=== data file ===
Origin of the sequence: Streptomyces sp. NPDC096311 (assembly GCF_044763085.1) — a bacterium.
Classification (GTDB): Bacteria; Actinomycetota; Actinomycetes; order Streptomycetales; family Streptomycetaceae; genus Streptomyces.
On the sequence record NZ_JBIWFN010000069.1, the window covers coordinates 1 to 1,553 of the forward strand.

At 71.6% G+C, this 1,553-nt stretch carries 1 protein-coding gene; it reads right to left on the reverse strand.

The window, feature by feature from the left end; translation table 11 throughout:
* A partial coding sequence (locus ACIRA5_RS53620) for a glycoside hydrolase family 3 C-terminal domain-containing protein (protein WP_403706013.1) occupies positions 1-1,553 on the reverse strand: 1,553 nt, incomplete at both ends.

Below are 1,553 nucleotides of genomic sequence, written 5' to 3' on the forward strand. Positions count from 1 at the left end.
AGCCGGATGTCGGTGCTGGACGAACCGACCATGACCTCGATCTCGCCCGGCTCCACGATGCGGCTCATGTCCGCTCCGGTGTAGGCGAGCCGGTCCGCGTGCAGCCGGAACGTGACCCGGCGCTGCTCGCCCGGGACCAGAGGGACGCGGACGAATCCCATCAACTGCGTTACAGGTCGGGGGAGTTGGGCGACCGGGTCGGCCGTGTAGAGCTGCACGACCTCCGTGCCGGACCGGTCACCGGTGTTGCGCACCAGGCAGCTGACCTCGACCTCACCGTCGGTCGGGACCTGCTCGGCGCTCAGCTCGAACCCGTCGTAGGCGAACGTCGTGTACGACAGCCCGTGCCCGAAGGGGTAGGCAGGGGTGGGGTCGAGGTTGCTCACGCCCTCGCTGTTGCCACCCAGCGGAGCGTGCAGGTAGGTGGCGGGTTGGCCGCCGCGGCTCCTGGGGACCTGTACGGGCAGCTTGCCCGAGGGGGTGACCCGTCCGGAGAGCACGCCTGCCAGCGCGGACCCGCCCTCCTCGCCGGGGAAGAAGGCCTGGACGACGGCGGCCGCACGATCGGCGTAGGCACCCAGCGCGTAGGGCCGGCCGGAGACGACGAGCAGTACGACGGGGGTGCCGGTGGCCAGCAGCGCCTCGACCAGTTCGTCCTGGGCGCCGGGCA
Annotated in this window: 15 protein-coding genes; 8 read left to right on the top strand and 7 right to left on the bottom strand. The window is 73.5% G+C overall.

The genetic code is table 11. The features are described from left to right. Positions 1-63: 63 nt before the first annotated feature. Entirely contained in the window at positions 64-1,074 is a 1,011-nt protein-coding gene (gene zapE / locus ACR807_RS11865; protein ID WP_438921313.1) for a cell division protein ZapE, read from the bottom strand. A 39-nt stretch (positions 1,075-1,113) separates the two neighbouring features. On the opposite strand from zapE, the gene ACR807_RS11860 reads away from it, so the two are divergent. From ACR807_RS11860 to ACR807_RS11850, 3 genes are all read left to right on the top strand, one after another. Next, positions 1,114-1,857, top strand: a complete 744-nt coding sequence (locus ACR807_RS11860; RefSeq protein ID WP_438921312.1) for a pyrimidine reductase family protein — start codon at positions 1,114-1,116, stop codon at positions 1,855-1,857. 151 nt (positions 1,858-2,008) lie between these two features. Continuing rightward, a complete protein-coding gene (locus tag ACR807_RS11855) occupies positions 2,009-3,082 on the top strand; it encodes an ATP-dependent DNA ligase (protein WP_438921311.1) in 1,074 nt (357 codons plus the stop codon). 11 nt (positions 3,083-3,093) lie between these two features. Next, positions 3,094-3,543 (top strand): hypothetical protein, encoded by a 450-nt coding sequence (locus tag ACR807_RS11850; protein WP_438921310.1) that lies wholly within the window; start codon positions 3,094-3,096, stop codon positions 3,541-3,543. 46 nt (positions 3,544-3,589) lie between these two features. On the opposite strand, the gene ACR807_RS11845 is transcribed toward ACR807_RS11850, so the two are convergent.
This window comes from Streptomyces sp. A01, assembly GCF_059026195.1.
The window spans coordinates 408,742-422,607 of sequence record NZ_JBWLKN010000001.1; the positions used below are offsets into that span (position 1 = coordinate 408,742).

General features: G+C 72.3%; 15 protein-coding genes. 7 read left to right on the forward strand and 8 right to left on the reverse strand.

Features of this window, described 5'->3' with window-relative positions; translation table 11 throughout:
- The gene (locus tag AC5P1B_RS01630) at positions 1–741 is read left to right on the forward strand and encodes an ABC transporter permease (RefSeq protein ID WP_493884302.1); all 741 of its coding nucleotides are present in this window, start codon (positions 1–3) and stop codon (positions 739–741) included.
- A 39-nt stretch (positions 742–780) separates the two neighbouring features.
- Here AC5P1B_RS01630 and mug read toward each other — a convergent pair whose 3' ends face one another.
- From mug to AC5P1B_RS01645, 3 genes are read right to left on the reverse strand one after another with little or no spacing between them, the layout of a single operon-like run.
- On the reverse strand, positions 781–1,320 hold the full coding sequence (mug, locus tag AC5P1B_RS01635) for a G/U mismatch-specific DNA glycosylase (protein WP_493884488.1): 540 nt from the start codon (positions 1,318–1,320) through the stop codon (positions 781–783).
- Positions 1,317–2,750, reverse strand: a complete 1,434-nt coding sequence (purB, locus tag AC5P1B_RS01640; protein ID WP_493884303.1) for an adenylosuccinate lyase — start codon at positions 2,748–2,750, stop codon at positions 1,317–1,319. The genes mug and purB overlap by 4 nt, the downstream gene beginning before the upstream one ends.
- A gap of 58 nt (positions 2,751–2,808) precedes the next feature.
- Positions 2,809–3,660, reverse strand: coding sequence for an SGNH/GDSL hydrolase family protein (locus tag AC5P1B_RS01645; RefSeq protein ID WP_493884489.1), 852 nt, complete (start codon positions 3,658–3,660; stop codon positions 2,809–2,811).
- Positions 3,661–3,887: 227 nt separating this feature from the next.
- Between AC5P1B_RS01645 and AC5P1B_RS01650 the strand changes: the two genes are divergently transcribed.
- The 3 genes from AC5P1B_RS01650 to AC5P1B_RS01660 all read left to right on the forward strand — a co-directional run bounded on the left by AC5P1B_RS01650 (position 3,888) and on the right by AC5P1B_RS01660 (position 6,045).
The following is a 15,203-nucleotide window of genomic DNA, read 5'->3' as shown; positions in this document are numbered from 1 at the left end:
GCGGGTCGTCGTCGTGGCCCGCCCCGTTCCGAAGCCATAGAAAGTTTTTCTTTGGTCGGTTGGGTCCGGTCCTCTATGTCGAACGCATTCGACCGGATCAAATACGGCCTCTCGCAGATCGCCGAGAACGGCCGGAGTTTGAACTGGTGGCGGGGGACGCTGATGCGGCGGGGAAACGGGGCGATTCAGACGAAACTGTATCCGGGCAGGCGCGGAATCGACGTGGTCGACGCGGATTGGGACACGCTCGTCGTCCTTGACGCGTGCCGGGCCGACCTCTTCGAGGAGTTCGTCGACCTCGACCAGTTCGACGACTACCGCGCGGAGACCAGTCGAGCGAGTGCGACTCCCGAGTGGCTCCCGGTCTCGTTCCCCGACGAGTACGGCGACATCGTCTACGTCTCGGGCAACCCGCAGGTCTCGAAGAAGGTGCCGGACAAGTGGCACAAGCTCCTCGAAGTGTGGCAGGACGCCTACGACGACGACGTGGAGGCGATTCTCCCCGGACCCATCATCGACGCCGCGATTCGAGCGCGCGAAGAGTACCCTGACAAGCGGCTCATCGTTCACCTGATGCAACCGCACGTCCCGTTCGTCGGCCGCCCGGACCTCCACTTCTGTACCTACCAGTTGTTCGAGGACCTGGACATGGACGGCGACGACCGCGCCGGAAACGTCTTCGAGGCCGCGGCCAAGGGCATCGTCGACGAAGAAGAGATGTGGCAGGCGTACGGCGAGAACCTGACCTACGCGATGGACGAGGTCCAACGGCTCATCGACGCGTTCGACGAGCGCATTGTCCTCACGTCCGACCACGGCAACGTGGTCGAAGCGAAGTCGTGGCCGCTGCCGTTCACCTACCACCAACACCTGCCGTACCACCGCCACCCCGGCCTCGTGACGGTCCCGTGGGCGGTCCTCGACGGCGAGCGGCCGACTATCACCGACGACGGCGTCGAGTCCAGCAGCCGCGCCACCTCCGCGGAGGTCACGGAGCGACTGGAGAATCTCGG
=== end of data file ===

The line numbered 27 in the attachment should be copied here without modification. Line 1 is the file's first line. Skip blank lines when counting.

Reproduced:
GCGGGTCGTCGTCGTGGCCCGCCCCGTTCCGAAGCCATAGAAAGTTTTTCTTTGGTCGGTTGGGTCCGGTCCTCTATGTCGAACGCATTCGACCGGATCAAATACGGCCTCTCGCAGATCGCCGAGAACGGCCGGAGTTTGAACTGGTGGCGGGGGACGCTGATGCGGCGGGGAAACGGGGCGATTCAGACGAAACTGTATCCGGGCAGGCGCGGAATCGACGTGGTCGACGCGGATTGGGACACGCTCGTCGTCCTTGACGCGTGCCGGGCCGACCTCTTCGAGGAGTTCGTCGACCTCGACCAGTTCGACGACTACCGCGCGGAGACCAGTCGAGCGAGTGCGACTCCCGAGTGGCTCCCGGTCTCGTTCCCCGACGAGTACGGCGACATCGTCTACGTCTCGGGCAACCCGCAGGTCTCGAAGAAGGTGCCGGACAAGTGGCACAAGCTCCTCGAAGTGTGGCAGGACGCCTACGACGACGACGTGGAGGCGATTCTCCCCGGACCCATCATCGACGCCGCGATTCGAGCGCGCGAAGAGTACCCTGACAAGCGGCTCATCGTTCACCTGATGCAACCGCACGTCCCGTTCGTCGGCCGCCCGGACCTCCACTTCTGTACCTACCAGTTGTTCGAGGACCTGGACATGGACGGCGACGACCGCGCCGGAAACGTCTTCGAGGCCGCGGCCAAGGGCATCGTCGACGAAGAAGAGATGTGGCAGGCGTACGGCGAGAACCTGACCTACGCGATGGACGAGGTCCAACGGCTCATCGACGCGTTCGACGAGCGCATTGTCCTCACGTCCGACCACGGCAACGTGGTCGAAGCGAAGTCGTGGCCGCTGCCGTTCACCTACCACCAACACCTGCCGTACCACCGCCACCCCGGCCTCGTGACGGTCCCGTGGGCGGTCCTCGACGGCGAGCGGCCGACTATCACCGACGACGGCGTCGAGTCCAGCAGCCGCGCCACCTCCGCGGAGGTCACGGAGCGACTGGAGAATCTCGG